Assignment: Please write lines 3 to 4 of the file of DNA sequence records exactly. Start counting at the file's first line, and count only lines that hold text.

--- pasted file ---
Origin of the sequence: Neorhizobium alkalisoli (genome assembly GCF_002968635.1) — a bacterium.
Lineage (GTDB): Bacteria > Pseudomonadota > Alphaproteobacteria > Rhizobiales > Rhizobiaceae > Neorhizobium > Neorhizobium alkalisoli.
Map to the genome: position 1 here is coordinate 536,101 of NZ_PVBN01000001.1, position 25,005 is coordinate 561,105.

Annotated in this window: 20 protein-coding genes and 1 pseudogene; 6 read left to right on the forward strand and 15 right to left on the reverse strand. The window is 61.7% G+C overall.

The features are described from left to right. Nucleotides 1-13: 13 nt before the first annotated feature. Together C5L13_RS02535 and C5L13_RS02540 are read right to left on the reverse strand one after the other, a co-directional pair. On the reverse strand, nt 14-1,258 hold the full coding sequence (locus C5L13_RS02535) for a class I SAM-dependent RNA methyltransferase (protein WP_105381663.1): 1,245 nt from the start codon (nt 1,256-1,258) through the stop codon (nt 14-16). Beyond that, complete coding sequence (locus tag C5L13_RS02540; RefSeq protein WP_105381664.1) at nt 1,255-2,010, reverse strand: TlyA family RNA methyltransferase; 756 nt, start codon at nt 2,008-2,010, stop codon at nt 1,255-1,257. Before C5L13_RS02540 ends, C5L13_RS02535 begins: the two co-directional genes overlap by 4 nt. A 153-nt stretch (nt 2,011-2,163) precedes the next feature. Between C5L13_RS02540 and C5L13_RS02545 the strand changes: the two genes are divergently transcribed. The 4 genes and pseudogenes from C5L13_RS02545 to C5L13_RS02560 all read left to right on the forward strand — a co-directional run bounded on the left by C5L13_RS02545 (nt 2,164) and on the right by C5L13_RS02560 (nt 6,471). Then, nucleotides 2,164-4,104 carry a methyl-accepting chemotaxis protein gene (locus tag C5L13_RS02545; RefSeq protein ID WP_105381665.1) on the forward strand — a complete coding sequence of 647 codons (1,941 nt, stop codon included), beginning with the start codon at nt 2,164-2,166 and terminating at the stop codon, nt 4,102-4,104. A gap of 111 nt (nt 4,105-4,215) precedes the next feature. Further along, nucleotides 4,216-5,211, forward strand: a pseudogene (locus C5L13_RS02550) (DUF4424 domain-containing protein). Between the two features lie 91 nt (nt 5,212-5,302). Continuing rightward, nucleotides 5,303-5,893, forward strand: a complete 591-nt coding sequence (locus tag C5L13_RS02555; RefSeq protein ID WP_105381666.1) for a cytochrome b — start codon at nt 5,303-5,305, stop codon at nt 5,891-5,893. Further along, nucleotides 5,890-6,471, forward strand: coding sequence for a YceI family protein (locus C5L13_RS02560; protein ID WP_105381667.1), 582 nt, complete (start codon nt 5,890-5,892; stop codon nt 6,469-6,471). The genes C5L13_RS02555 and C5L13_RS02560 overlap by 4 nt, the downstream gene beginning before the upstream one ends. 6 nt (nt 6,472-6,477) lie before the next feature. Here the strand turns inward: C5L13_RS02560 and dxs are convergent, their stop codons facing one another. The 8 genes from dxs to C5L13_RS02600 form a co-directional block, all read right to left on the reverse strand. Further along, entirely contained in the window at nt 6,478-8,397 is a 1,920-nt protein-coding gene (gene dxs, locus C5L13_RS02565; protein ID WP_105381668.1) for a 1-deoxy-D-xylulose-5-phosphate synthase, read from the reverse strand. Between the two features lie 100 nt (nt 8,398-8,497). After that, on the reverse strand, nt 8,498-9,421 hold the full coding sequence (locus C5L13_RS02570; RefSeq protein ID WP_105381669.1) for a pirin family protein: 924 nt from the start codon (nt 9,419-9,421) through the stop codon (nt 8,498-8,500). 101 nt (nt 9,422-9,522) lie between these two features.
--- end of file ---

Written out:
Map to the genome: position 1 here is coordinate 536,101 of NZ_PVBN01000001.1, position 25,005 is coordinate 561,105.

Annotated in this window: 20 protein-coding genes and 1 pseudogene; 6 read left to right on the forward strand and 15 right to left on the reverse strand. The window is 61.7% G+C overall.